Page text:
The plaintiff also attested that the defendant installed cameras outside the door to her room and hired someone to follow her in a car. She also attested that the defendant verbally abused her and yelled at her in public. In addition, he sent her text messages about sexual acts that disturbed her. He researched her family in order to contact her aunt and her uncle at their respective homes in Connecticut and telephone her father in the country of Lebanon. According to the plaintiff, the defendant begged her to return to the room they shared and continued to harass her by sending her text messages.

         The plaintiff averred that she received an e-mail message from her bank stating that she needed to activate her bank card as soon as possible. She had never received a bank card so she believed that the defendant had taken it and used it to take funds from her account. She claimed that the defendant was interfering with her everyday life and the lives of her friends. The plaintiff was terrified of the defendant. Although she asked him to leave her alone, he continued to send text messages to her. She attested that the defendant was ‘‘attempting to ruin [her] life in any way he can.''

         The court, Goodrow, J., granted the ex parte application and ordered the defendant to surrender all firearms and ammunition and not to assault, threaten, abuse, harass, follow, interfere with, or stalk the plaintiff, and scheduled a hearing to determine whether the protective order should be continued beyond two weeks. The defendant was served with notice of the hearing to be held on September 14, 2016. The defendant filed a fifty-one page affidavit in response to the plaintiff's application.[6] He also filed numerous requests that the court subpoena certain persons to appear at the hearing.[7]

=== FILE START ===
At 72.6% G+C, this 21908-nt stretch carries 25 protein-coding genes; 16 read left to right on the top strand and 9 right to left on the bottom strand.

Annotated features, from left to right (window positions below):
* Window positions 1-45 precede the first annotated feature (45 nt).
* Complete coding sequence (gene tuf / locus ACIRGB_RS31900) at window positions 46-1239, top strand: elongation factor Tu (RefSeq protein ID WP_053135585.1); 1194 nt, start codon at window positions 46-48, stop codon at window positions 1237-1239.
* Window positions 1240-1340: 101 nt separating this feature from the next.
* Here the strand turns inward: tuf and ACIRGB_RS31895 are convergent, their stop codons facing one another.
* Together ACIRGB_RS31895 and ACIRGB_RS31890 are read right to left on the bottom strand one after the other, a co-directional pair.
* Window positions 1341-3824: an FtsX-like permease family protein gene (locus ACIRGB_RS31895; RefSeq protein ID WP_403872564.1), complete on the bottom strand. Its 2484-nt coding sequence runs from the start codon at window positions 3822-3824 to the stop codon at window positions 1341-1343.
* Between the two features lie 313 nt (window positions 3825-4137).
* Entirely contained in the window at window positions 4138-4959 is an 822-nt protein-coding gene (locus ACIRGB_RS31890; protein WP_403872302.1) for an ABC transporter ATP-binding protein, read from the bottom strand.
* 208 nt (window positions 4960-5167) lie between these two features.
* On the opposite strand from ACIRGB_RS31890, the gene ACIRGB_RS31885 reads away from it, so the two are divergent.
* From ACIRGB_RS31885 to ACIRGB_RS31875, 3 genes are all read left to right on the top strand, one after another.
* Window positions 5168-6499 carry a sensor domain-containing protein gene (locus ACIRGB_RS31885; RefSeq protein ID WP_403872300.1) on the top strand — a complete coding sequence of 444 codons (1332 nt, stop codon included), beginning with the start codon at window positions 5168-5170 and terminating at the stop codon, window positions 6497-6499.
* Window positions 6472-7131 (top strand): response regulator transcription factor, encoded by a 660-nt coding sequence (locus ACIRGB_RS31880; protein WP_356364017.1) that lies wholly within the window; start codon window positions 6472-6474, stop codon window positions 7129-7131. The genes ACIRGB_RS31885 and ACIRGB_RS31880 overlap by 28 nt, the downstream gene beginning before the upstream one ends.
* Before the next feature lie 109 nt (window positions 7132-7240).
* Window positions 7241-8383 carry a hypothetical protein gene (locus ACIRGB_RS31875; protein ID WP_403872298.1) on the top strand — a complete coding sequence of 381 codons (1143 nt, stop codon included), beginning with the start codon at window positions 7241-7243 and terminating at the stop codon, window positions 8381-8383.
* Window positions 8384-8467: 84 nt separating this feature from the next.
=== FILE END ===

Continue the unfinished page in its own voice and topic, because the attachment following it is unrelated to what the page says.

On September 14, 2016, the parties appeared before the court, Emons, J., and presented evidence and argument. The plaintiff placed into evidence a sheaf of text messages she had received from the defendant from mid to late August, 2016, that was, according to the court, more than one and one-half inches thick. The court read them and described them as ‘‘[h]orribly, horribly unpleasant exchanges.'' On cross-examination, the defendant asked the plaintiff why she felt threatened by him, and the plaintiff testified: ‘‘[Y]our actions have proved that time after time, texting me excessively, showing up at my employers, contacting friends and family of mine that you have no reason to contact and showing up at their homes . . . their employers, getting them fired and that's why I believe so.''

         The defendant stated to the court that he had not threatened the plaintiff and that he had not intended to harass her. He explained that he wanted to present evidence through third parties to discredit the plaintiff's credibility and character and that she sought an order of protection only because he was evicting her from the room he had rented to her. Although the court acknowledged that the plaintiff at times may not have been truthful, it stated that her character was not the issue under § 46b-15 (a).

         During the hearing, the court stated that the parties needed to leave one another alone and offered to extend the protective order of no communication for sixty days and to permit the parties to return to court if the conflict between them calmed down. The court also stated that, in the voluminous exchange of text messages, neither party had been nice to the other. Neither party, however, was willing to accept the court's offer of compromise.